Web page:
For a narrow 4WD, placing the CG towards the rear wheels and adding something like an omni wheel on the front will allow you to rotate the robot easier, as a 4WD narrow tank-style/differential drive bot is difficult to turn due to scrub force.

Expanding on the above post about how drive choice relates to battery placement, if you chose to do mecanum (which I don’t necessarily recommend as a rookie) CG (and therefore battery placement) becomes much more critical. All in all though, if you are a rookie team with no ridiculous manufacturing resources and little experience, I would just go with the kit chassis, a plywood bellypan and the 3-pieces-of-angle + velcro strap battery holder mentioned earlier.

Thank all of you for your input.

WMarshall11: We’re just troubleshooting. Nothing is in legitimate design or construction yet, we just saw the weight of the battery online and decided to try and tackle the issue before it arises. I appreciate the help.

Chris is me: I appreciate the info. Worry not, there’s no official CAD designing going on yet, we just downloaded a 6-wheel STEP file to examine.

gpetilli: Thanks for the link. We’re thinking aluminum with slots, where we’ll implement velcro straps. We hadn’t taken sharp objects fully into consideration, so that’s a good wake-up call.

jman4747: Thanks for the alternate options. Depending on what happens come Kickoff day, we may well need a plan B.

Yash101: Wow. That was very helpful information. Sadly, I doubt we’ll get a functioning electrical team going, considering that our team consists mainly of 5 POE students, but it’s a useful idea. The link was also very helpful.

Ice.berg: Thank you for your input. We had been considering what sort of fastener/strap we could use, and the different material examples are helpful.

DonRotolo: Again, nothing’s really being designed, but I appreciate the heads-up. Thank you for the info, it helps more than you know.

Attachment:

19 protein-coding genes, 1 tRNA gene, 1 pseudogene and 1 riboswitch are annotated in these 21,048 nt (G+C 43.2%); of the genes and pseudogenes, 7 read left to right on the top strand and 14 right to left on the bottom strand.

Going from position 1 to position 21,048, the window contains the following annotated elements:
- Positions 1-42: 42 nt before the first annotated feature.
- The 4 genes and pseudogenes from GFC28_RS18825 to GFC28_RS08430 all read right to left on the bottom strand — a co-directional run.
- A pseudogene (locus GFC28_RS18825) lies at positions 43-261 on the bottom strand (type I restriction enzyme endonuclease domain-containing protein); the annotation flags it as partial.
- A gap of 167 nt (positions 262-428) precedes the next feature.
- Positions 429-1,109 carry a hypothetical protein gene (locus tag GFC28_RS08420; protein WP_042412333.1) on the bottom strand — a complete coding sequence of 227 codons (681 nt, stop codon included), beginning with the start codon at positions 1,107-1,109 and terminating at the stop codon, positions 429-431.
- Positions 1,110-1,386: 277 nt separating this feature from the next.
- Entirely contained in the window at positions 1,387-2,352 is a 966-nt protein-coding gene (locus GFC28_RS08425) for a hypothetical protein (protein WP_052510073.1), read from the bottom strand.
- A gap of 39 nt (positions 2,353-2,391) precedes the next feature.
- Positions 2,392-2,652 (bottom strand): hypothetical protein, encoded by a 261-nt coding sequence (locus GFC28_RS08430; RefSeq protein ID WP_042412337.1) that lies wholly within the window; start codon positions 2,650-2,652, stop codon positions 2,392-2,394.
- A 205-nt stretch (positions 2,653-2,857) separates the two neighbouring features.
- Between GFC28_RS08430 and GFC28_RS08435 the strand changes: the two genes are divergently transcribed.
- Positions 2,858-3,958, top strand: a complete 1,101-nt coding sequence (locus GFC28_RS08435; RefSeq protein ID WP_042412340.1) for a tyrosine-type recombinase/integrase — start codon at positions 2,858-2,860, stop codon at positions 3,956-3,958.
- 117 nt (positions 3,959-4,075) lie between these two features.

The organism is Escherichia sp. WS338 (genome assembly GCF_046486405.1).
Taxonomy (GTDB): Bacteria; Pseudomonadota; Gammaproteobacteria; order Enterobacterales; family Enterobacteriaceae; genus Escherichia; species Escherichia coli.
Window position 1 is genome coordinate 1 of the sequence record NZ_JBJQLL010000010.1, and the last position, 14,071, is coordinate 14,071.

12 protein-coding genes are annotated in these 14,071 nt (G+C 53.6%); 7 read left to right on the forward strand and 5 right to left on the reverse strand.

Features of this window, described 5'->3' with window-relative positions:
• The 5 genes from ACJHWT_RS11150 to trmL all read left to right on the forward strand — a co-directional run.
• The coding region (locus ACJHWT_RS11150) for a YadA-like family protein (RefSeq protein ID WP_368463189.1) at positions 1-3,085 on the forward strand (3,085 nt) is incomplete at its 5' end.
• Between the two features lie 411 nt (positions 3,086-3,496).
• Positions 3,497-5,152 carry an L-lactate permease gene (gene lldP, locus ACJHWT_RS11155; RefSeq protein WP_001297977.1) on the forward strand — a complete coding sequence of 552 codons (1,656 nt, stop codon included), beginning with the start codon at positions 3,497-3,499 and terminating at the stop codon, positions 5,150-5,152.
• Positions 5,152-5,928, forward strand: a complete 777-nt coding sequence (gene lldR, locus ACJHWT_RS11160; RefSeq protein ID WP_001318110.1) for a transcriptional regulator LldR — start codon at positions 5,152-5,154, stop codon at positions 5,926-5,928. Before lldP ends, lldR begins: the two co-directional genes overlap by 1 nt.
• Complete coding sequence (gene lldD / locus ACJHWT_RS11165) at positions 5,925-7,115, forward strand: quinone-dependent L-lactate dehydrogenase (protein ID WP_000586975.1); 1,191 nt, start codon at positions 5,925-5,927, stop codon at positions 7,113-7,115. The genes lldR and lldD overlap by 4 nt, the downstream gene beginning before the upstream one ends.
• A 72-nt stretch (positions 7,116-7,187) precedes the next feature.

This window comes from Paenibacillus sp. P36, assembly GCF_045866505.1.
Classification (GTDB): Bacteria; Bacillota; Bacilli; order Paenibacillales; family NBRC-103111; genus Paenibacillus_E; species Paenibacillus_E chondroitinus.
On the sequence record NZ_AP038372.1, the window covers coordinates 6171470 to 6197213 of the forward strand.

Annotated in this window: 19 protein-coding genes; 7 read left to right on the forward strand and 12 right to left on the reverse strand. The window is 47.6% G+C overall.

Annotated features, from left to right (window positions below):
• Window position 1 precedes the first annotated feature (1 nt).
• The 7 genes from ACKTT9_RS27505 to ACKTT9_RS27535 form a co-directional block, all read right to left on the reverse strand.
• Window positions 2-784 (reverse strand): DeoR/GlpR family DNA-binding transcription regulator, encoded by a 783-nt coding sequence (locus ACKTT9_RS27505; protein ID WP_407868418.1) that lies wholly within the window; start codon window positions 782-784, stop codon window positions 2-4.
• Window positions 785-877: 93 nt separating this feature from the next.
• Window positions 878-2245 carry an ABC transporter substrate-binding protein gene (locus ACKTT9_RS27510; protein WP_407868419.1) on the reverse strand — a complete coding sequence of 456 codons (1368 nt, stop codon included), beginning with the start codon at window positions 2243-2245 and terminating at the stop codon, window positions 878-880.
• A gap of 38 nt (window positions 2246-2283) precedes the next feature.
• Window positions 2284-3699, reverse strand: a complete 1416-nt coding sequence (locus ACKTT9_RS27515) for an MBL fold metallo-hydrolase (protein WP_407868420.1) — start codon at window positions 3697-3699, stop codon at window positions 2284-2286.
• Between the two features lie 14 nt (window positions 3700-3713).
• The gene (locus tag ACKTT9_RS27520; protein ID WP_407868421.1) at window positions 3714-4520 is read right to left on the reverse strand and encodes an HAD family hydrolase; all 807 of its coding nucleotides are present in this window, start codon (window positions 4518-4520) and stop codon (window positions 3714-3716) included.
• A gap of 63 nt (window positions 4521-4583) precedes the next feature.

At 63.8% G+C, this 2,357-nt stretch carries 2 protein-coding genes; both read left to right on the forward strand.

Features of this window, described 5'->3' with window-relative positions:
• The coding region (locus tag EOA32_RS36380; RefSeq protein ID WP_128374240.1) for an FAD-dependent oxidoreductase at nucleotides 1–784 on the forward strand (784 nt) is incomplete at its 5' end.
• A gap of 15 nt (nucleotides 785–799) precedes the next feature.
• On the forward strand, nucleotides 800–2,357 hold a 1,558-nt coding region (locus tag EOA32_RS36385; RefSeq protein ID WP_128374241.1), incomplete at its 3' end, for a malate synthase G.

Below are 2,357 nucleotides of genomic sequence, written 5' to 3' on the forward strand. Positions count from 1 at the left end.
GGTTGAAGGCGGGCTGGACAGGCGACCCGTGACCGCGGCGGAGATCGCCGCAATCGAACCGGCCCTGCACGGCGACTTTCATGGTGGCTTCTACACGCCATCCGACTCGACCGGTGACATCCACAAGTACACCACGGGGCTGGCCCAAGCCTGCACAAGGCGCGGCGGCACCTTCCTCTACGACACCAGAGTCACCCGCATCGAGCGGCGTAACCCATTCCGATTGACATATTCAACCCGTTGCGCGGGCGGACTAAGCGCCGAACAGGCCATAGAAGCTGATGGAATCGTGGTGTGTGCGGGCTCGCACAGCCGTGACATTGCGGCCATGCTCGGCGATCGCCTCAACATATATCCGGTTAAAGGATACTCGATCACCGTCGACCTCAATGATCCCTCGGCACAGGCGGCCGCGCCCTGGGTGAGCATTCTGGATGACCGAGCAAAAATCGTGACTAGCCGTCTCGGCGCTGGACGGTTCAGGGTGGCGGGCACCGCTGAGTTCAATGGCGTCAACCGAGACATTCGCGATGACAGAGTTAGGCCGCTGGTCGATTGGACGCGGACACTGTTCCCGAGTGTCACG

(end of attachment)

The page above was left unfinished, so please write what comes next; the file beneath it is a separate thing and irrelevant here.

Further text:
cgmv123: Thanks. Your design seems cost effective and deceptively simple. I also appreciate the visual provided by your photo.

Stinglikeabee: That’s very helpful. Our design will likely be 6 wheel, omnis in front and back.

MetalJacket: Sounds good. Definitely not Mecanum, we’re nowhere near ready for that. We’re thinking 6 wheel, omnis in front and back.

Again, thanks to everyone for your support.

One option you could look at is using the eStop Robotics Battery Base product. Many teams use it and I’ve never heard of a team losing a battery during a match while using it - https://www.estoprobotics.com/estore/index.php?_a=viewProd&productId=10

Mount the battery underneath the robot. It is pretty fun to deal with.


The battery is capable of 600 amps fully charged, even a 100 amp 12 volt power supply will not be enough to get four motors turning.

Please NO!!!

Please be sure to insulate the terminals at all times, whether on or off the robot, in a box or not. 600 amps is capable of welding metal.

Actually, even upside down is perfectly fine. Just do not charge it upside down, because of the overpressure vents on top. During use the battery won’t need to vent making orientation irrelevant

I have seen several robots with the battery mounted right to the bottom center of the robot. To change the battery, they just tip the robot on its side, exposng the battery mount.

It really is too early to start “planning” on where the battery will go. There has been some great advice on here, but keep in mind that every game is different! For example, if you were climbing the tower this past year, depending on design you might not have wanted your CG to be in the middle of the robot… battery placement for many teams might have been a key component of getting the robot to hang correctly!

As others have alluded to, there could also be obstacles on the field or other rules that affect how you build your robot. For example, in BreakAway bumpers had to be fairly high, and pretty much every team used a riser kit to elevate the frame off the floor. This potentially gave you significant space underneath your main frame to put stuff!

As for location of your main mechanism, We’ve had ours all over the place! Our rookie year, we had mechanisms on the front and back of the robot. Over the years, we’ve built two “fork-lift” style elevators, where one was on the front and one was on the back. In BreakAway, we even had a mechanism that was primarily on the side of the robot!

When designing a robot, you really need to look at the entire thing. You can’t design part here, part there, and mash it together and get something good. There’s a lot of give and take as you build it up, a lot of planning that goes into making sure you have room for everything where you need it. If you want to practice for the next few weeks before kickoff, take last year’s game/rules, and design a robot for that!

I’d be concerned with the pressure on the vents from sustained inversion. Erring on the side of caution when it comes to batteries is a good principle.